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N2 - Background:Pediatric obesity prevalence remains at historically high levels. The objective of this study was to examine secular trends in the percentages of overweight/obese children who received notification from a health-care professional (HCP) about their unhealthy weight.Methods:We analyzed data of 25 570 (including 8639 overweight/obese) children aged 2-18 years collected from seven cross-sectional biennial surveys (National Health and Nutrition Examination Survey, 1999-2014), in which adolescents (16 years and older) and caregivers, mostly biological mothers, of children (2-15 years) were asked 'Has a doctor or other health professional ever told you that you (or your child) were overweight?'Results:Approximately 90% of overweight/obese children visited HCPs at least once in the past 12 months, but only 22.12% (s.e.=1.92) in 1999 to 34.43% (2.35) in 2014 of the overweight/obese children were notified by HCPs about unhealthy weight. The biennial increase in odds of receipt of notification of unhealthy weight was 1.08 (95% confidence interval=(1.04-1.12)). Greater likelihood for receipt of notification was associated with being obese (odds ratio=5.03 (4.29-5.89) vs overweight); black (1.24 (1.06-1.46)) or Hispanic race/ethnicity (1.72 (1.45-2.04) vs white); female sex (1.22 (1.07-1.11) vs boys); and child's insurance status (1.31 (1.08-1.59) vs uninsured). There were increasing odds of being notified with increasing age: 1.00 (reference), 2.24 (2.06-2.62), 3.22 (2.50-4.13) and 4.87 (3.76-6.32) for children 2-5, 6-11, 12-16 and 16+ year old, respectively. The frequency of medical contact was linearly associated with an increased likelihood of being notified.Conclusions:Notification of child's unhealthy weight by HCPs increased significantly between 1999 and 2014, but the opportunity of clinical intervention remained substantially under-utilized.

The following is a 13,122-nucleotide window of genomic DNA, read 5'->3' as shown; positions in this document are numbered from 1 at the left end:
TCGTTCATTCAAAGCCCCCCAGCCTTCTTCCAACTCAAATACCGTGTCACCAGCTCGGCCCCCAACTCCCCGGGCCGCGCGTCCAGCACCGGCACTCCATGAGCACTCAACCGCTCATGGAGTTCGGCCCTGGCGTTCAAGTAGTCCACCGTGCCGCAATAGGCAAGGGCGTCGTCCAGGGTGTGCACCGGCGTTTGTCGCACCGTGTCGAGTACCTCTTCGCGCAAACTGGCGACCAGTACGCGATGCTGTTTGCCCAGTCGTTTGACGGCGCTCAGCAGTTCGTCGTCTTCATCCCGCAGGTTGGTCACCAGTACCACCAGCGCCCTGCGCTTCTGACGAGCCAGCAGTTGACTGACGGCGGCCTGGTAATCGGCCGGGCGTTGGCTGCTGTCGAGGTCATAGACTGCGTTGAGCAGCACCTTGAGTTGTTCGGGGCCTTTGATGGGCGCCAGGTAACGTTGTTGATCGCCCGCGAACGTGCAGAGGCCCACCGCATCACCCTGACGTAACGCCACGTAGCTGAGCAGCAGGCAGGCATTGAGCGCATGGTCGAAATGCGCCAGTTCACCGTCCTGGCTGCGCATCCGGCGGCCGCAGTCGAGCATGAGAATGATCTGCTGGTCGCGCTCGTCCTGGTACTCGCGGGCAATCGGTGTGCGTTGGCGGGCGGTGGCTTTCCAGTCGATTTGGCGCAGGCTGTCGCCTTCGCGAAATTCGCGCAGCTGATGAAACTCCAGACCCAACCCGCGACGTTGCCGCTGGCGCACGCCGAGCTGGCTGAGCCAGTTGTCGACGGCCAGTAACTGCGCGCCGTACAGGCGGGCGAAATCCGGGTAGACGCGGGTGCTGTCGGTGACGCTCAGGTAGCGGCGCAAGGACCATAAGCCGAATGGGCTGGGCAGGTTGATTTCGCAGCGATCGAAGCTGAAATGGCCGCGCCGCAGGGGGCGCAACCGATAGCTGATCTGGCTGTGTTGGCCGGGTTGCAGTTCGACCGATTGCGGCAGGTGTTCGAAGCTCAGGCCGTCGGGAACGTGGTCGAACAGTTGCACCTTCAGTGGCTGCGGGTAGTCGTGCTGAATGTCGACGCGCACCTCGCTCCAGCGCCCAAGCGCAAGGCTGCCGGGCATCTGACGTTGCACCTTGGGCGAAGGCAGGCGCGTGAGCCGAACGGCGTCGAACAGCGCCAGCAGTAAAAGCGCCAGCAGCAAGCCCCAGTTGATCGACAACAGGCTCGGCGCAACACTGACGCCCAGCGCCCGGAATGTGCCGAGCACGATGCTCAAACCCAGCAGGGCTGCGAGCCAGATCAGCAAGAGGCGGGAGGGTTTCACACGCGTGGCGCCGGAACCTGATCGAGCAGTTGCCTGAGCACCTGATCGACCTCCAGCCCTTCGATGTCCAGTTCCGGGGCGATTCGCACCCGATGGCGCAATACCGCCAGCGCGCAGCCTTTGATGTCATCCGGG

AB - Background:Pediatric obesity prevalence remains at historically high levels. The objective of this study was to examine secular trends in the percentages of overweight/obese children who received notification from a health-care professional (HCP) about their unhealthy weight.Methods:We analyzed data of 25 570 (including 8639 overweight/obese) children aged 2-18 years collected from seven cross-sectional biennial surveys (National Health and Nutrition Examination Survey, 1999-2014), in which adolescents (16 years and older) and caregivers, mostly biological mothers, of children (2-15 years) were asked 'Has a doctor or other health professional ever told you that you (or your child) were overweight?'Results:Approximately 90% of overweight/obese children visited HCPs at least once in the past 12 months, but only 22.12% (s.e.=1.92) in 1999 to 34.43% (2.35) in 2014 of the overweight/obese children were notified by HCPs about unhealthy weight. The biennial increase in odds of receipt of notification of unhealthy weight was 1.08 (95% confidence interval=(1.04-1.12)). Greater likelihood for receipt of notification was associated with being obese (odds ratio=5.03 (4.29-5.89) vs overweight); black (1.24 (1.06-1.46)) or Hispanic race/ethnicity (1.72 (1.45-2.04) vs white); female sex (1.22 (1.07-1.11) vs boys); and child's insurance status (1.31 (1.08-1.59) vs uninsured). There were increasing odds of being notified with increasing age: 1.00 (reference), 2.24 (2.06-2.62), 3.22 (2.50-4.13) and 4.87 (3.76-6.32) for children 2-5, 6-11, 12-16 and 16+ year old, respectively. The frequency of medical contact was linearly associated with an increased likelihood of being notified.Conclusions:Notification of child's unhealthy weight by HCPs increased significantly between 1999 and 2014, but the opportunity of clinical intervention remained substantially under-utilized.